V.com weekend vote: Has physical injury ever affected your violin playing?

October 10, 2020, 9:47 PM · Our Violinist.com interview with violinist Dylana Jensen earlier this week gave me optimism about the physical problems that can be posed by violin-playing: that it's possible to heal from injuries, solve them, prevent them.

Certainly, playing the violin or viola can cause injuries, such as tendonitis, nerve compression, repetitive strain, etc.

Then again, not all injuries can be blamed on the fiddle, but a lot of them make it harder to play; for example: a broken wrist or shoulder, neck pain from a car accident, arthritis, etc.

injury

Personally, I'm going through an interesting experience called "frozen shoulder," a swelling of the capsule that holds the shoulder joint. The doctor told me that it has nothing to do with playing the violin, it just happens to some people at a certain age. (29, in my case, HAH!) It limits range of motion and causes quite a lot of pain. The doctor said it will "freeze," then "thaw," over the course of 6 months to...several years! Fortunately (knock on wood) I can still play, and if I do a lot of excruciating stretches and some daily yoga, that seems to help retain more range of motion. It certainly reminds me that, even with much care, it's not always possible to control everything that happens to our bodies.

Over the years I've also had episodes of repetitive strain (being left-handed and a writer as well as a violinist). I can thank my early teachers for helping me learn to play in position that has worked ergonomically for me, on the whole. And while I use a shoulder rest, I feel free to let go and hold the fiddle with a balance of head and hand.

Do you have experience with injury that has affected your violin-playing? Did the injury actually come from playing, or from something else? How did you cope with your injury or medical condition, when it came to playing? Did you change your technique? Do you currently have a physical problem you are coping with that affects playing? Please choose answer that best fits, and then share your experience, and your advice for others who might be going through the same thing, in the comments.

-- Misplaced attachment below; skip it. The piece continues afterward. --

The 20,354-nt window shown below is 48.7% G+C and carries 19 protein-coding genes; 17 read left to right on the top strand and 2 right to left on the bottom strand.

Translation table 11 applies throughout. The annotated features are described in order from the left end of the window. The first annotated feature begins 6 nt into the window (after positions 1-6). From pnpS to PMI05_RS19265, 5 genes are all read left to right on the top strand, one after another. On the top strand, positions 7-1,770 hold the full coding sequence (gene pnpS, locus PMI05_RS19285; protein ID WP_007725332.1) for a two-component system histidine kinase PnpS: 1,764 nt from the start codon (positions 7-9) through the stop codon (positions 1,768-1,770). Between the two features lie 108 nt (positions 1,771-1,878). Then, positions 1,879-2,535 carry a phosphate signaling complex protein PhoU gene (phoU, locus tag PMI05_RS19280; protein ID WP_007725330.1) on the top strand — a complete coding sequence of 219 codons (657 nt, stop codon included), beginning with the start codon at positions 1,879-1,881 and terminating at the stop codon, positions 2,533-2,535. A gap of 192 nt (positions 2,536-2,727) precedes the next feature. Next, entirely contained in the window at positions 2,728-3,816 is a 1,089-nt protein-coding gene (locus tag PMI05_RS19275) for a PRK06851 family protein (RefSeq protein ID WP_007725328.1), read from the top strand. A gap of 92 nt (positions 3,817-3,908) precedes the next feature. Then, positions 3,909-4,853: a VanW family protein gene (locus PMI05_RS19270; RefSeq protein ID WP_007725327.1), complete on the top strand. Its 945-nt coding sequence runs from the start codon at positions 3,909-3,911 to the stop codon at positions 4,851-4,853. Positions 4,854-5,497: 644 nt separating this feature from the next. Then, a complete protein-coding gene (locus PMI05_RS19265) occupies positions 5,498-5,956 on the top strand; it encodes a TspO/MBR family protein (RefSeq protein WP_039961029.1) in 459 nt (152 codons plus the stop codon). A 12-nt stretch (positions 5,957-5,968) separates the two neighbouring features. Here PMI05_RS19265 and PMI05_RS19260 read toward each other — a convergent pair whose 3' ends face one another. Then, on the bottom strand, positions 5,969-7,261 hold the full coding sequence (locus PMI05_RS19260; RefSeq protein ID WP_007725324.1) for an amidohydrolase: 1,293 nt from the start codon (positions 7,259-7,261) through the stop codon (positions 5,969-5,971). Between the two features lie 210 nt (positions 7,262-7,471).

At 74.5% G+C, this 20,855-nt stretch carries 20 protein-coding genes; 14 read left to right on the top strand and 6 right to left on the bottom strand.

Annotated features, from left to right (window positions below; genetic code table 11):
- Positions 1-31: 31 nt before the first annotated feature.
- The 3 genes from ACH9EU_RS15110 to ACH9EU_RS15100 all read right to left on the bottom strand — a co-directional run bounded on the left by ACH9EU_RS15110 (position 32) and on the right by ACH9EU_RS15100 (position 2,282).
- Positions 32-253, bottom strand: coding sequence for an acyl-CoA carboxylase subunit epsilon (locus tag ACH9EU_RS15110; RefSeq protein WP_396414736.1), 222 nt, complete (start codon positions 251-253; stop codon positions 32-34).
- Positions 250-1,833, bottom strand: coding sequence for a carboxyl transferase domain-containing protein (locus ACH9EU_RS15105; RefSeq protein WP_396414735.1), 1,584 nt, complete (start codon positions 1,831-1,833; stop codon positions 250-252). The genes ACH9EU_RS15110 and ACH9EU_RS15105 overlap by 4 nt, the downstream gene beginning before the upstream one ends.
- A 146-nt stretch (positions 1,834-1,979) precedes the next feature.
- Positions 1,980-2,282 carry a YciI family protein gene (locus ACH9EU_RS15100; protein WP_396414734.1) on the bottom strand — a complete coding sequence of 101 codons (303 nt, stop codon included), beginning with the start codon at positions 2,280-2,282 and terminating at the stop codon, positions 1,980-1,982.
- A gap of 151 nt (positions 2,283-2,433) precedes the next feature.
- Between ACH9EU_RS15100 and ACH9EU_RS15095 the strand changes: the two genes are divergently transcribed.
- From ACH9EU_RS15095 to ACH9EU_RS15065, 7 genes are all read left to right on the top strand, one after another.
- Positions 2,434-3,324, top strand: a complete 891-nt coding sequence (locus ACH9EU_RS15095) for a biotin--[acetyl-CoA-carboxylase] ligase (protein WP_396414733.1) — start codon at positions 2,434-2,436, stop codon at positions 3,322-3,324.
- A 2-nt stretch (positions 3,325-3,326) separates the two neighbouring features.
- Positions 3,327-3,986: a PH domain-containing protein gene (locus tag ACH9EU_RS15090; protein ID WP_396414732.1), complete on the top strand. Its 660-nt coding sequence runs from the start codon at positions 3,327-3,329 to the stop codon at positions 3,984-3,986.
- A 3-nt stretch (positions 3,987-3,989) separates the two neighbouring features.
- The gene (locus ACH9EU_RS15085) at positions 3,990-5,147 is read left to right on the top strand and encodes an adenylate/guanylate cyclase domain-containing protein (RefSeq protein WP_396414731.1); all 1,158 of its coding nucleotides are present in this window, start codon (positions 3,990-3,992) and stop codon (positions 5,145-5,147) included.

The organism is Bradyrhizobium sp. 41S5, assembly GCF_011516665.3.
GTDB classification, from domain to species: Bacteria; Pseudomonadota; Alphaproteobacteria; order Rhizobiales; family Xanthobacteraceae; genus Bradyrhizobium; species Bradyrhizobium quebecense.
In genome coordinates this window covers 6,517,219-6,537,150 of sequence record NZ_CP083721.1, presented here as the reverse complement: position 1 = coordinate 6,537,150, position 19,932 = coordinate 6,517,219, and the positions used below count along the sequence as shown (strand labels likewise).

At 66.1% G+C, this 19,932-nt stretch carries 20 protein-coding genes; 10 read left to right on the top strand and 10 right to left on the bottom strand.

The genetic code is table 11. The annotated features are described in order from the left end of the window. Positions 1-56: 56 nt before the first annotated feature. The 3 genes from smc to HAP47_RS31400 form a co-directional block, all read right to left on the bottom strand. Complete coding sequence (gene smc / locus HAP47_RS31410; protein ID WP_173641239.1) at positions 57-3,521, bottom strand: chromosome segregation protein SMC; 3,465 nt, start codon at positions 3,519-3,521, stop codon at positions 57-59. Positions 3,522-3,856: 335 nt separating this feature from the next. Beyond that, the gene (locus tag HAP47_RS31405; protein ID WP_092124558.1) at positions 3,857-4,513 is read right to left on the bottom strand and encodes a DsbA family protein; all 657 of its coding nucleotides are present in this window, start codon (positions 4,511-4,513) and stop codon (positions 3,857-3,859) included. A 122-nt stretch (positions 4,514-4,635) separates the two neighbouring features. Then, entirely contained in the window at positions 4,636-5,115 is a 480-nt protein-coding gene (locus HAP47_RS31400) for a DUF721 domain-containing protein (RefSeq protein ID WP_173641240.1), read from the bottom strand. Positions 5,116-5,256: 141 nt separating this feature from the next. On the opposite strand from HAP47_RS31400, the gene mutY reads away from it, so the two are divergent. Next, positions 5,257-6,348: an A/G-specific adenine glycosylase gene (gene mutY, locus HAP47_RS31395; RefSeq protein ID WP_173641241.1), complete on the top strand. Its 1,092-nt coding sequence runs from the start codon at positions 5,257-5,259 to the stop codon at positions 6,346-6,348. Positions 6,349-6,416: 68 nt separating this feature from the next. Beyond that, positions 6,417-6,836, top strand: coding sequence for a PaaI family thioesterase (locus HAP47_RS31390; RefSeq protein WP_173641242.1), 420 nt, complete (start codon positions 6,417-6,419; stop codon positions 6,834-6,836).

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Replies

October 11, 2020 at 03:20 AM · I overdid it practicing the viola a few years back and it wrecked my shoulder and upper arm. More lately, what I am discovering is that violin RSIs are exacerbated quite a bit by computer RSIs. A violist friend told me that I should watch out for "computer and viola shoulder." And I think there is something to what she says.

October 11, 2020 at 04:08 AM · A bit of a left pinky issue (tendonitis-like) from being a little too enthusiastic about trying to get it stronger - lot of Schradieck and other exercises added all at once.

Thankfully, I cooled it for a week and then restarted with less work at a time and it was fine.

October 11, 2020 at 11:38 AM · Multiple injuries, all of them initially non-viola-related -- but playing viola aggravated at least one of them.

Sprained wrist from a biking accident, 2002. Out for several weeks.

Broken hand from a biking accident, 2011. Out for two months.

Rotator cuff strain, initially from helping my parents with home repair after Hurricane Harvey in 2017, then aggravated by continuing to play viola among other things. Forced me to stop playing for a while in spring 2018, then continued to affect me on and off until spring 2020. I took several complete breaks of a month or more. as well as a bunch of shorter breaks, and haven't practiced more than 4 days in any week since July 2018. Finally seemed to be fully recovered around the middle of May 2020.

Whiplash after being rear-ended at a red light this summer. I'm only just starting to play again this month after a 2-month break, and have not gone longer than 30 minutes at a time or played more than twice in a week.

October 11, 2020 at 12:56 PM · A tandem bicycling fall that broke and dislocated my left clavicle. Once it was healed I found that I now need a shoulder rest and all those neural super-highways had to be adjusted to regain intonation.

Now it's Osteoarthritis (OA) that bedevils my wrists, thumbs and fingers to the point where any note above fourth position resides in the kingdom of pain. Fortunately, there is a lot of literature available and my students only stay with me till they are fluent in third position.

October 11, 2020 at 02:28 PM · Two physical therapists have told me my frozen shoulder originated with forward slouch and forward head posture. Poor violin posture, learned young, aggravated by bad computer screen hunch. I've heard it referred to as "doing the vulture."

Exercises for strengthening back, neck and shoulders have mostly healed my shoulder. But when I get lazy about doing the exercises, the pain comes back.